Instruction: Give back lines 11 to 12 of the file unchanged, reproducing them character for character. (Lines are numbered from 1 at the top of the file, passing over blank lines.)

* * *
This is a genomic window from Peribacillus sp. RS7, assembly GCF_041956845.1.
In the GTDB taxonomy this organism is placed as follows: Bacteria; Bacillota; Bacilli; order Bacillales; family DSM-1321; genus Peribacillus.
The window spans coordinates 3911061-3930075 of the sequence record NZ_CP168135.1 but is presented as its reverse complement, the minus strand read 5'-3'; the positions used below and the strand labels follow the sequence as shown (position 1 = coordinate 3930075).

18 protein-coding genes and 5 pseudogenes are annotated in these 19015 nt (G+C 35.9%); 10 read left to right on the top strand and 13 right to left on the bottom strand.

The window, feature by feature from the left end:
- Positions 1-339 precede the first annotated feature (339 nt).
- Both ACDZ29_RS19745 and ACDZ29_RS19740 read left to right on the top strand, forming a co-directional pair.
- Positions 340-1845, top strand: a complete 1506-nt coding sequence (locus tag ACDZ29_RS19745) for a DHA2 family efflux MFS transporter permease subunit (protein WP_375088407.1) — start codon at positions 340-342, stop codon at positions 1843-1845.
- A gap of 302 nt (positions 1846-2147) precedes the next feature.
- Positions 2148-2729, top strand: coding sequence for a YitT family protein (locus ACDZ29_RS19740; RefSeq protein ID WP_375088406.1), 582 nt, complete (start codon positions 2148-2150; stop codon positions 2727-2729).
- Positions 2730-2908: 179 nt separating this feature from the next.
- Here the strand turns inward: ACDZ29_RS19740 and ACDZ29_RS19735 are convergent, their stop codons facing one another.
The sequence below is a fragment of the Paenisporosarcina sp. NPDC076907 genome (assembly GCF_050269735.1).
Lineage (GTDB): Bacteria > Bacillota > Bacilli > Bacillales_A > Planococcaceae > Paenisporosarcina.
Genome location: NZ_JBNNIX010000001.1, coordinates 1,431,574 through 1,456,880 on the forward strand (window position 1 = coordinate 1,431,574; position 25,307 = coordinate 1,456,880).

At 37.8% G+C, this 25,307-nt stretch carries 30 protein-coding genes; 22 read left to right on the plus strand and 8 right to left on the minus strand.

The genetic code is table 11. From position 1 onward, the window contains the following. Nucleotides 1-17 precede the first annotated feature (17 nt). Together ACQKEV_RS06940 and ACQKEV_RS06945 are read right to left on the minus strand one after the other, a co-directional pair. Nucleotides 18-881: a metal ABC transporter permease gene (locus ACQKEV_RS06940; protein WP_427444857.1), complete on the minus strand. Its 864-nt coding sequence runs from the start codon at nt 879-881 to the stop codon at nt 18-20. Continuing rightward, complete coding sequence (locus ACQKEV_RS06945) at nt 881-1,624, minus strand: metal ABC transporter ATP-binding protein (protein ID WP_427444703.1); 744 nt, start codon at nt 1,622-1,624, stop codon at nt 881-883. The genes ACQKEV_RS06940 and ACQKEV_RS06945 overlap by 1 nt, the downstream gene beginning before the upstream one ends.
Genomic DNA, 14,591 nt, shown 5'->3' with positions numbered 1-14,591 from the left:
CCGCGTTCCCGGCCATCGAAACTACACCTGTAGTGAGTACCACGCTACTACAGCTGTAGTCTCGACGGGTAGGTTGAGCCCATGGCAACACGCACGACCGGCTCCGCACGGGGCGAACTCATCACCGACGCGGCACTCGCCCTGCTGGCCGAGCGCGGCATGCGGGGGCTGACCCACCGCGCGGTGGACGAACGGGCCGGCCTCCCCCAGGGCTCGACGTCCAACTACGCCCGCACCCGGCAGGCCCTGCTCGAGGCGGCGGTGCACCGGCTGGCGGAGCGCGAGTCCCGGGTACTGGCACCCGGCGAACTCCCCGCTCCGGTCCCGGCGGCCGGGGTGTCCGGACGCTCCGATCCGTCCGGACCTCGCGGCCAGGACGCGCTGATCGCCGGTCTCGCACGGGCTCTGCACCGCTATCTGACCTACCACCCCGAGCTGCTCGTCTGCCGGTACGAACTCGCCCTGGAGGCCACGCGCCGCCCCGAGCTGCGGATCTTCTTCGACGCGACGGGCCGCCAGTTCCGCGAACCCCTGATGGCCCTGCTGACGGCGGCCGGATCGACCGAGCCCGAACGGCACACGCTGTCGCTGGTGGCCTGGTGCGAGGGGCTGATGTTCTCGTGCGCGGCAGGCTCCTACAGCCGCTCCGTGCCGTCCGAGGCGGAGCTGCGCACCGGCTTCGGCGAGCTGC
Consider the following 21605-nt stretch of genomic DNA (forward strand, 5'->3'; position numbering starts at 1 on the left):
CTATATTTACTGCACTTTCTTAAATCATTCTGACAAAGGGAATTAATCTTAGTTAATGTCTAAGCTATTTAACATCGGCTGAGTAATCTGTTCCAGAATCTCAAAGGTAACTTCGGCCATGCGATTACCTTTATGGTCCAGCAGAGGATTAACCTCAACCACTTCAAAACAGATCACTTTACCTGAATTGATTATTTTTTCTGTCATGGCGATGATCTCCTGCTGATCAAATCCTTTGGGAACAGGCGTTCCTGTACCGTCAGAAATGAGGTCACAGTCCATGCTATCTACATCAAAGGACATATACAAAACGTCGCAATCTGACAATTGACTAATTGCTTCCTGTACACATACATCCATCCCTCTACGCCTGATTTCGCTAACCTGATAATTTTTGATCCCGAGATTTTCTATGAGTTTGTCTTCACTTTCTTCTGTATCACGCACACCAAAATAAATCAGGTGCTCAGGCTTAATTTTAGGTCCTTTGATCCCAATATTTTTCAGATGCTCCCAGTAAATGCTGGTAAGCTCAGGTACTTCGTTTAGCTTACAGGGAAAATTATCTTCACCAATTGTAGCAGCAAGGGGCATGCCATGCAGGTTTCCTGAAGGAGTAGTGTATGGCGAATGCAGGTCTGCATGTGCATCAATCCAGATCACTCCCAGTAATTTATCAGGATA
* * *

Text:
- Positions 2730-2908: 179 nt separating this feature from the next.
- Here the strand turns inward: ACDZ29_RS19740 and ACDZ29_RS19735 are convergent, their stop codons facing one another.